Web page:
Heike Negenborn & Andreas Silbermann

1 November 2019 – 11 January 2020

Under the title “Landscapes”, Galerie Poll is showing paintings and drawings by Heike Negenborn (*1964) and Andreas Silbermann (*1964) for the first time.

“Net-Scapes” is what Heike Negenborn has named her most recent works, for which she was awarded the 2018 Palatinate Prize for Fine Arts in the category of painting. Using a grid and the laws of central perspective, she constructs wide plains and gentle mountain ranges, with massive cloud formations shaped by the whims of wind and weather towering above the land. The landscape appears to have been measured out precisely and objectively. Yet the artist in fact chooses her point of view subjectively, following her own preferences while working en plein air, in nature. Clearly visible remnants of the geometric grid – similar to the circuitry of computer circuit boards – nevertheless remind us that what is being depicted here are human-made, artificial cultural landscapes, such as vineyards. Emphasising this modern reshaping of the land by civilisation, Negenborn reduces the strong colour palette of her previous works to the abstraction of black and white and of greys made by mixing the two.

Above the horizon, which is usually quite low, ever-changing cloud formations emerge. With this motif, Negenborn follows on from John Ruskin, who observed in 1840 that the old and modern landscape painting differ primarily in their depiction of clouds. As member of the Cloud Appreciation Society, Negenborn collects cloud photographs in her own archive and then combines images she selects for aesthetic features with her own “shots” of southern French or southern Spanish landscapes, composed along lines of central perspective This way of working means that photography and painting, reality and illusion, are intermeshed to such an extent that the tourist’s hasty gaze is entirely foreclosed. With her “Net-Scapes”, Heike Negenborn questions the deceptive certainty of digital media and reclaims what the German musician, writer, and photographer Jürgen von der Wense (1894–1966) called for after the years he spent wandering through Germany: “Every view, like every painting, is full of riddles. For every picture of the landscape, we must first find the solution.”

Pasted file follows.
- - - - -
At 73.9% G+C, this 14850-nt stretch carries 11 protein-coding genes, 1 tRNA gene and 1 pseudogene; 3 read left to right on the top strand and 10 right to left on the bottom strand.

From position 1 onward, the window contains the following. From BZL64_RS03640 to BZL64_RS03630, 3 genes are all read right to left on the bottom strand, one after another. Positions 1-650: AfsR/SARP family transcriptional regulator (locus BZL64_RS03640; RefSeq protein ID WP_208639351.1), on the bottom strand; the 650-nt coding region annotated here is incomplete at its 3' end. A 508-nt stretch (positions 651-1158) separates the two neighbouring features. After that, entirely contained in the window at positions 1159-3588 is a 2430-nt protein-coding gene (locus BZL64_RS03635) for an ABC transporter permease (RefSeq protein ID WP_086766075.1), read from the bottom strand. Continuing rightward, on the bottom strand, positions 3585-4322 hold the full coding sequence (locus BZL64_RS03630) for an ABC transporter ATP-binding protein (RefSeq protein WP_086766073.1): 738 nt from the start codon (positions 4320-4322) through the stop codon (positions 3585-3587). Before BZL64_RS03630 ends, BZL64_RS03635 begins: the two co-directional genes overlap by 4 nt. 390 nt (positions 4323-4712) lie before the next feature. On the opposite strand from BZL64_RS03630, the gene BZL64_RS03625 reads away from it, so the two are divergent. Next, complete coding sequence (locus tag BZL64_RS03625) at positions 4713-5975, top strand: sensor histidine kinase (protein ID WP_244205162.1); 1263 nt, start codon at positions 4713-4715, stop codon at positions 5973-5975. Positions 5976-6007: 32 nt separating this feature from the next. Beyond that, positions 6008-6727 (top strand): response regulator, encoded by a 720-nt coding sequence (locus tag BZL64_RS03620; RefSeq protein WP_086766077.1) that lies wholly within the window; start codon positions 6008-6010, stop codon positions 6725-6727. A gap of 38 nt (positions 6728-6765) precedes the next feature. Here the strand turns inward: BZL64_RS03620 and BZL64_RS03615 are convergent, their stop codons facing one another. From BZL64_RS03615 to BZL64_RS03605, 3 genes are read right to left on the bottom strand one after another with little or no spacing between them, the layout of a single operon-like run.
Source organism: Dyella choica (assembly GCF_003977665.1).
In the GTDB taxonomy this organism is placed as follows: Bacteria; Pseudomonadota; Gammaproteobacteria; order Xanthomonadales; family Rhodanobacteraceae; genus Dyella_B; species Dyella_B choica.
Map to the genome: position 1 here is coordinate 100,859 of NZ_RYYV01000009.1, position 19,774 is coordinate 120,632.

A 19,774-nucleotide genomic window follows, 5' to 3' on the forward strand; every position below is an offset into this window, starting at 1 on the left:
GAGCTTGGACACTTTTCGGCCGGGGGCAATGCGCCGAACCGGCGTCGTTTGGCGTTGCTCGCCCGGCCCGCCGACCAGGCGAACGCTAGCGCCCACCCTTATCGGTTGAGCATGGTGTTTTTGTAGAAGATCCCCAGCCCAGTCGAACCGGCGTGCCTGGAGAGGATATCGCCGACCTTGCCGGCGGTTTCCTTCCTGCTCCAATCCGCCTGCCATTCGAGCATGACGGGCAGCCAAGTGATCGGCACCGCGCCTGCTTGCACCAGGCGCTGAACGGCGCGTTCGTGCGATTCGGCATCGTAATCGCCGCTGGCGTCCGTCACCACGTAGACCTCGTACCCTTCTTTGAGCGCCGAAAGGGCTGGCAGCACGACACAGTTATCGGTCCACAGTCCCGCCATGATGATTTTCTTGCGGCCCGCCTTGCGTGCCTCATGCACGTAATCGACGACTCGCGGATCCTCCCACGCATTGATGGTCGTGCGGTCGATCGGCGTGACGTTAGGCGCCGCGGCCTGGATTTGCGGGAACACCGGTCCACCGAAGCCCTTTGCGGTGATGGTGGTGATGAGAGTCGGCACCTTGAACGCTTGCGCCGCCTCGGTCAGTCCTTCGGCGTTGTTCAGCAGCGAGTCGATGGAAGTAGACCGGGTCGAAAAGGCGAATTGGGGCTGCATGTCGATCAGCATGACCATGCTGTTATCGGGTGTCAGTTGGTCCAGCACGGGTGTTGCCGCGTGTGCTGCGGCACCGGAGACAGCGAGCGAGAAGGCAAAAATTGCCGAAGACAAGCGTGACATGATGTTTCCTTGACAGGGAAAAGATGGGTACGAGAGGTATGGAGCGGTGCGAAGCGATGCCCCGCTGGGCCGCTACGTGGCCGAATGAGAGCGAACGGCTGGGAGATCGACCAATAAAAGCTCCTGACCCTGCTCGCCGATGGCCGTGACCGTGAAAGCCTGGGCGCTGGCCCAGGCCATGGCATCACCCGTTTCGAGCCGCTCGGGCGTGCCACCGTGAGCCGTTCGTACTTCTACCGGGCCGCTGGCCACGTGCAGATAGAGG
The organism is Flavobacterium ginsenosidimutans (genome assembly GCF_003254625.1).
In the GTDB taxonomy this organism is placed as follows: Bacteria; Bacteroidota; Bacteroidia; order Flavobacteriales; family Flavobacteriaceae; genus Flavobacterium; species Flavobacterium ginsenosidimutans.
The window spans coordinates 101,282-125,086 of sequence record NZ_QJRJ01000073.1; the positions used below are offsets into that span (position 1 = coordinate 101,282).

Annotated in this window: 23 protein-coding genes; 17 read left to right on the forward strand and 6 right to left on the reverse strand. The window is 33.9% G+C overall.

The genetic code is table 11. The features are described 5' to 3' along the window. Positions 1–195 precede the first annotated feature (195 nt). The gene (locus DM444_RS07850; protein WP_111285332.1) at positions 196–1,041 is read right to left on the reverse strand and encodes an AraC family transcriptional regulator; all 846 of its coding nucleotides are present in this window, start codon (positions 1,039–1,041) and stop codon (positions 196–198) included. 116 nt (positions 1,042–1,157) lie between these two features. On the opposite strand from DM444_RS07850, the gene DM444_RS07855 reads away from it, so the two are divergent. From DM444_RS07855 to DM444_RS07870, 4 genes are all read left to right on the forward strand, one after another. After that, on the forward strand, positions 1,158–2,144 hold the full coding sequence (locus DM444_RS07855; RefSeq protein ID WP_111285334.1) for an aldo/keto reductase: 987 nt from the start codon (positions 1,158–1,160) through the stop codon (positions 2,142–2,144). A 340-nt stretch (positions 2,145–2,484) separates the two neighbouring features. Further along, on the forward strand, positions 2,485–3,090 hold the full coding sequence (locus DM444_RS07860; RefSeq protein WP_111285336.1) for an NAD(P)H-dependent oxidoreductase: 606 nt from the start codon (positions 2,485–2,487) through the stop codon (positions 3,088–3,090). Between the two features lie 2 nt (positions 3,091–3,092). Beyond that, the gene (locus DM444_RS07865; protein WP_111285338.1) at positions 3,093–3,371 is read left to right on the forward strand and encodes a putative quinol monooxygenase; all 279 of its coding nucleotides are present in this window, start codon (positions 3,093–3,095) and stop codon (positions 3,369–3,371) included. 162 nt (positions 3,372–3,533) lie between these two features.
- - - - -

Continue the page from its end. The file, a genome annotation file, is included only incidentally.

Andreas Silbermann also bases his landscapes on photographs. When places pique his interest, he captures them on camera so that he can have them ready, often years later, to be transferred into paintings. The Galerie Poll is showing Italian landscapes from 2016 to 2019. These are landscapes that have been reshaped by everyday life, by agriculture, farms, and homes, or by other interventions. The artist calls them “strange places”. Often the paintings depict topographical constellations and architectures which would hardly catch the eye of a traveller passing through, which one might dismiss as “forlorn” or “bleak”.

The landscape passing by the car and train window becomes a motif in the same way as the night sky over a lonely country road. In his oil paintings on mostly small-format wooden panels, Silbermann succeeds in reproducing moods and light through a play of colours, allowing the viewer to be attracted by images of a reality that would hardly merit a second glance in everyday life. In order to emphasise that his works are in no way meant as illusions, or as attempts to aestheticise an ideal landscape, Silbermann initially titled them after exact geodata of his sites.

Heike Negenborn, born in 1964 in Bad Neuenahr-Ahrweiler, studied painting, design, and ceramics at Washington College, in Chestertown, Maryland, USA, and painting and printmaking with Prof. Peter Lörincz at the Mainz Academy of Fine Art (Akademie für Bildende Künste Mainz). She lives and works in Windesheim. Andreas Silbermann, born in 1964 in Wilhelmshaven, studied painting at the Braunschweig University of Art (Hochschule für Bildende Künste Braunschweig) with Prof. Hermann Albert. He lives and works in Berlin.